Sunday, December 13, 2015

On Depression & Disorientation

Dear John,
I'm depressed and disoriented. It's been a nasty day.
First, as to the disorientation. It's been in the 60s outside, so of course the windows are open. I believe this is the first time I've ever had the Christmas tree up and the windows open at the same time. This morning I woke up to the sound of birds singing. It smells like spring. This doesn't make it any easier to get in the mood for Christmas. I have no idea how people in the southern hemisphere do it.
And then there's the depressed part. It's Christmas. Again. Without you. I do not like this at all. I've tried to get into the Christmas spirit, whatever that means. We have Christmas music playing at work all day; after over nine hours of it, I want to shoot out the speakers. Today I watched the Patrick Stewart Christmas Carol, thinking that would get me in the mood if anything would. It didn't. Nothing. The house is decorated, the cards are ready, and almost all of the gifts are made. And I can't wait for all of it to be over.
I'm trying to separate secular Christmas from the Feast of the Nativity of Christ, and I'm finding that listening to the secular music all day at work is making that more difficult that usual. And I still struggle with the happy-family ideal that secular Christmas holds up. it makes it harder for those of us who are alone. I wish I could stay home and keep away from secular Christmas completely. But I do have to work. Somebody has to pay for the dog and cat food.
I am the anomaly here; I don't expect the world the cater to me. I will survive. And on Christmas Eve night I'll go to church and leave everything else behind. I'll forget Frosty and Rudolp and Grandma getting run over by the reindeer, and come in awe before what is real. Until then, I could use your prayers. Deliver me from empty sentimentality, consumerism, and noise! Help me to find silence, awe, wonder, and gratitude. Regardless of the weather.
And all of this struggle is because you forgot to take me with you.
Adore you,

Sunday, December 6, 2015

Of Meds & Moods

Dear John,
Thanksgiving and my birthday are done. Jim and Irene came for the long weekend. My birthday was on Black Friday this year - appropriate to celebrate my turning sixty with black! And Jim and I got the new water heater installed. Jen had a birthday party for me on Saturday; it was lots of fun and the cake was wonderful. There appear to be a few folks who are happy that I was born.
You know I went on Celexa to help with the Cymbalta withdrawal - once again, pharmaceuticals beget pharmaceuticals. It was very necessary for a while, but I decided in late October to try going off of it. In my usual fashion, I seem to have picked the worst time possible. The days are getting shorter, the dreaded Christmas season is upon us, and I've had one friend die and another be widowed. But off Celexa I am, and I'm glad. I decided to come off of it when I realized that it was damping my happy emotions as well as my sad ones. I've cried some these last couple of weeks - for Alan, and Shelly, and the Christmas music in stores, and sometimes just for me - but overall I feel much more like myself. I came off early; most people that stop Cymbalta need something for at least five years, and it's been less that two for me. But I'd always rather be early than late.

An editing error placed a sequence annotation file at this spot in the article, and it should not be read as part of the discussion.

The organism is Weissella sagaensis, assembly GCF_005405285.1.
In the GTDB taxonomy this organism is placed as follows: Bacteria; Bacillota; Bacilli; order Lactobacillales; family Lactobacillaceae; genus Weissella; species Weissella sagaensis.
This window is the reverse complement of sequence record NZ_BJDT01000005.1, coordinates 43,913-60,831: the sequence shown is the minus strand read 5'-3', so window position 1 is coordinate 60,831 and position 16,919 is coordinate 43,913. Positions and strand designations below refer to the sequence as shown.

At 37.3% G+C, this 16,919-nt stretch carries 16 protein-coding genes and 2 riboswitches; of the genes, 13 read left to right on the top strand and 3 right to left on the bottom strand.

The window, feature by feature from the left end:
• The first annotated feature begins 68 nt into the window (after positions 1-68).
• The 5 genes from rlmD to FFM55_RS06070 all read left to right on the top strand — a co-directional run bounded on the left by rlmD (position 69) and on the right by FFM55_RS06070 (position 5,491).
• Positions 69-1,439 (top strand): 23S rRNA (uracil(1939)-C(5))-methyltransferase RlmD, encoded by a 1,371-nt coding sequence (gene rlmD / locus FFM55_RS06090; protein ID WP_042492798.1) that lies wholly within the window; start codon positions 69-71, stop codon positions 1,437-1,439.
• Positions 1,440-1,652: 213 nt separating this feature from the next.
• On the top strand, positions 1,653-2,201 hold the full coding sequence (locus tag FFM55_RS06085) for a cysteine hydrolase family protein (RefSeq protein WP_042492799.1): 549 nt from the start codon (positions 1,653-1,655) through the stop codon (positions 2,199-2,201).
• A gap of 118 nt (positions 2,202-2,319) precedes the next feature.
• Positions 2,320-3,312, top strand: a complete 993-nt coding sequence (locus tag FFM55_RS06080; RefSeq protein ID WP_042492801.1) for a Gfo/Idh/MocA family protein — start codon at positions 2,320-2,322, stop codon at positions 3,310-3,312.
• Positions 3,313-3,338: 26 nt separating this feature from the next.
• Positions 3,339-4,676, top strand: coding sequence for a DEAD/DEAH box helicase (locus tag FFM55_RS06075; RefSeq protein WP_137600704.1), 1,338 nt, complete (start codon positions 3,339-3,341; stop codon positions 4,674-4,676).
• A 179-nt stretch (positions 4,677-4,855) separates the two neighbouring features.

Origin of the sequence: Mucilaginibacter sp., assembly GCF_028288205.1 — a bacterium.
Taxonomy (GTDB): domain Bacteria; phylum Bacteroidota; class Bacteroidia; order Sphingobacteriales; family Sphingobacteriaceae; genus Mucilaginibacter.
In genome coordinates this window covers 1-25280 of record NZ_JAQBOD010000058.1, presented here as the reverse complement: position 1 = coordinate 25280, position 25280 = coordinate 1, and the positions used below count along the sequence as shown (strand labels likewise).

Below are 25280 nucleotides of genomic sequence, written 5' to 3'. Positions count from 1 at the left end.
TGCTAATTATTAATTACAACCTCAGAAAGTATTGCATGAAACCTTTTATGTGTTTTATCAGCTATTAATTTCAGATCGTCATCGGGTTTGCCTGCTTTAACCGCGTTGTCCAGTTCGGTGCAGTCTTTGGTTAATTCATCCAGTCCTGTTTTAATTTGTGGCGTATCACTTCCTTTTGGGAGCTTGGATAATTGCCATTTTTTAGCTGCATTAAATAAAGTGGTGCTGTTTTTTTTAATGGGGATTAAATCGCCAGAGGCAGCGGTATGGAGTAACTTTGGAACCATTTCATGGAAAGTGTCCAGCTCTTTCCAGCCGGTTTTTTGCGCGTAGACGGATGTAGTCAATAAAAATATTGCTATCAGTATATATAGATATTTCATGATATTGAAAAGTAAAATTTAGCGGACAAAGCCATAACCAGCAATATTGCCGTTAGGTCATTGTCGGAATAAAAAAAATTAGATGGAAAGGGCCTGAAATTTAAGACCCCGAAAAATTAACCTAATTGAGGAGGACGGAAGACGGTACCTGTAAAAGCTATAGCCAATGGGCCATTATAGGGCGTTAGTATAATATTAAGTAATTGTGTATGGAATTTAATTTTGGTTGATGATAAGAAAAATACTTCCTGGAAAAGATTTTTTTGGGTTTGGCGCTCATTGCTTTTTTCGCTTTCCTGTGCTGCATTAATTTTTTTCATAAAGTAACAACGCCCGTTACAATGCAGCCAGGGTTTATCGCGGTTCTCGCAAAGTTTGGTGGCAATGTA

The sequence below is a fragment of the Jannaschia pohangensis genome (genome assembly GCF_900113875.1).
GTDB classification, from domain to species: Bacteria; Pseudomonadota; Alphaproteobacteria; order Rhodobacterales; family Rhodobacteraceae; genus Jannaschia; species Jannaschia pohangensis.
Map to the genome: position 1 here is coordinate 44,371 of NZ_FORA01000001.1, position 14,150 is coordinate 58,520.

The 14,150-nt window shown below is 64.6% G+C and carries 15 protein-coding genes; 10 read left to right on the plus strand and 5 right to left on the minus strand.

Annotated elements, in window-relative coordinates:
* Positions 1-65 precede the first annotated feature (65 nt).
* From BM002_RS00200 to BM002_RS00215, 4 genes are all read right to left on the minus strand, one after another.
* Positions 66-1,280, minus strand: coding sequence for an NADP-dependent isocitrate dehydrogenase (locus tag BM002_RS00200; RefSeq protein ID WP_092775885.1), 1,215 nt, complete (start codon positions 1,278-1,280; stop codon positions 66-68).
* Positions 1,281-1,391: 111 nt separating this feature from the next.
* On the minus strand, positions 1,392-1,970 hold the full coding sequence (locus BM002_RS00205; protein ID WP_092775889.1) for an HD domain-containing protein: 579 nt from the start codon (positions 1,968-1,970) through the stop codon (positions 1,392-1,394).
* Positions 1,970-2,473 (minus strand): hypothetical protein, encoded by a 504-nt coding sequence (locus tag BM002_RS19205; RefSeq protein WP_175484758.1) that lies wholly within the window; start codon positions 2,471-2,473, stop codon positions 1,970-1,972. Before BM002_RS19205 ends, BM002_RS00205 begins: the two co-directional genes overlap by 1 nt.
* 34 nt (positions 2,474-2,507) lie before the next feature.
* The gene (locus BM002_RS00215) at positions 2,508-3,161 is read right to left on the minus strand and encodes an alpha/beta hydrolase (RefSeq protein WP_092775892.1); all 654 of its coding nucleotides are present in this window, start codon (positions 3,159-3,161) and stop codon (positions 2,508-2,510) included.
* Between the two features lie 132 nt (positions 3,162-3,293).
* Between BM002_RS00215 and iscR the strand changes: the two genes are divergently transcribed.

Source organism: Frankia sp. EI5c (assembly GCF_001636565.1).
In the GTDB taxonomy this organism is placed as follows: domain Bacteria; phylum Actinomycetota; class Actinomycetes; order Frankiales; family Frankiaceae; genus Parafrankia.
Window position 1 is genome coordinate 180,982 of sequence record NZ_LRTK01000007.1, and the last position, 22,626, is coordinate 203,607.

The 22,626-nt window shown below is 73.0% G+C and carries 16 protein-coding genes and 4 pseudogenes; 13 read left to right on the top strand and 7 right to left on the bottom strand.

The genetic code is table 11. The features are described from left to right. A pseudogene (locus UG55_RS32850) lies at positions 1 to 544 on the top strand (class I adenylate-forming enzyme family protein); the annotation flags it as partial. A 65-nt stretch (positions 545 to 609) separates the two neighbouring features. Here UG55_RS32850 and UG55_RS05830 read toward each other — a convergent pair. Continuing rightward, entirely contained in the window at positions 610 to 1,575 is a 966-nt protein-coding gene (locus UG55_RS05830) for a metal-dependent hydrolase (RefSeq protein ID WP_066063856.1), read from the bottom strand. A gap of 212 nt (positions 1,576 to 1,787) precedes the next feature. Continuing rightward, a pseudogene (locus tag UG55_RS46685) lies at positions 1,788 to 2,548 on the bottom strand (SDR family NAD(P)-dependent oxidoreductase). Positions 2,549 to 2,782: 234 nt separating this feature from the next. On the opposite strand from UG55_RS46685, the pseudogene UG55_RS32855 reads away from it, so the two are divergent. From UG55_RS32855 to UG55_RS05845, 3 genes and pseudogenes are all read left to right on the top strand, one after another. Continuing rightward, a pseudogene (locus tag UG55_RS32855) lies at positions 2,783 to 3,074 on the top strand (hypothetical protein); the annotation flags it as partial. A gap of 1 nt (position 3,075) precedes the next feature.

I got a new Christmas tree yesterday, 1/3 off at Meijer. The big thing is that the lights are built in. Last year the cats liked to pull the strings of lights off of the tree and play with them, and now they can't do that. And it has pine cones, which are nice, and make it look fuller even though I only put the unbreakable ornaments on it now. I found an ornamental bird cage that I put my favorite breakable ones in - the silver bird, and the 1930s ornaments that were Mama's. That way I can see them but the animals can't get to them. It's a good solution.
I discovered something helpful by accident. I was in a line in Kohl's last week when they played "Have Yourself a Merry Little Christmas." I can handle most of the Christmas music pretty well now, but not that one. Never that one. I couldn't get out of line and was trying not to cry, when I found myself doing Lamaze breathing. My brain had nothing to do with it; it seemed that my body just knew what it needed. And it helped. It kept me together until the song ended. The same song came on Friday at work and I did the same thing. Who knew that the Lamaze I learned in my OB rotation in college would come in handy like this?
I believe that's all the news. The Christmas season is here and, so far, it isn't as hard as last year. Every Christmas without you is a little easier. It will always be bittersweet - there is no one left who remembers my first 56 Christmases. But I will survive another one, like it or not.
Still standing,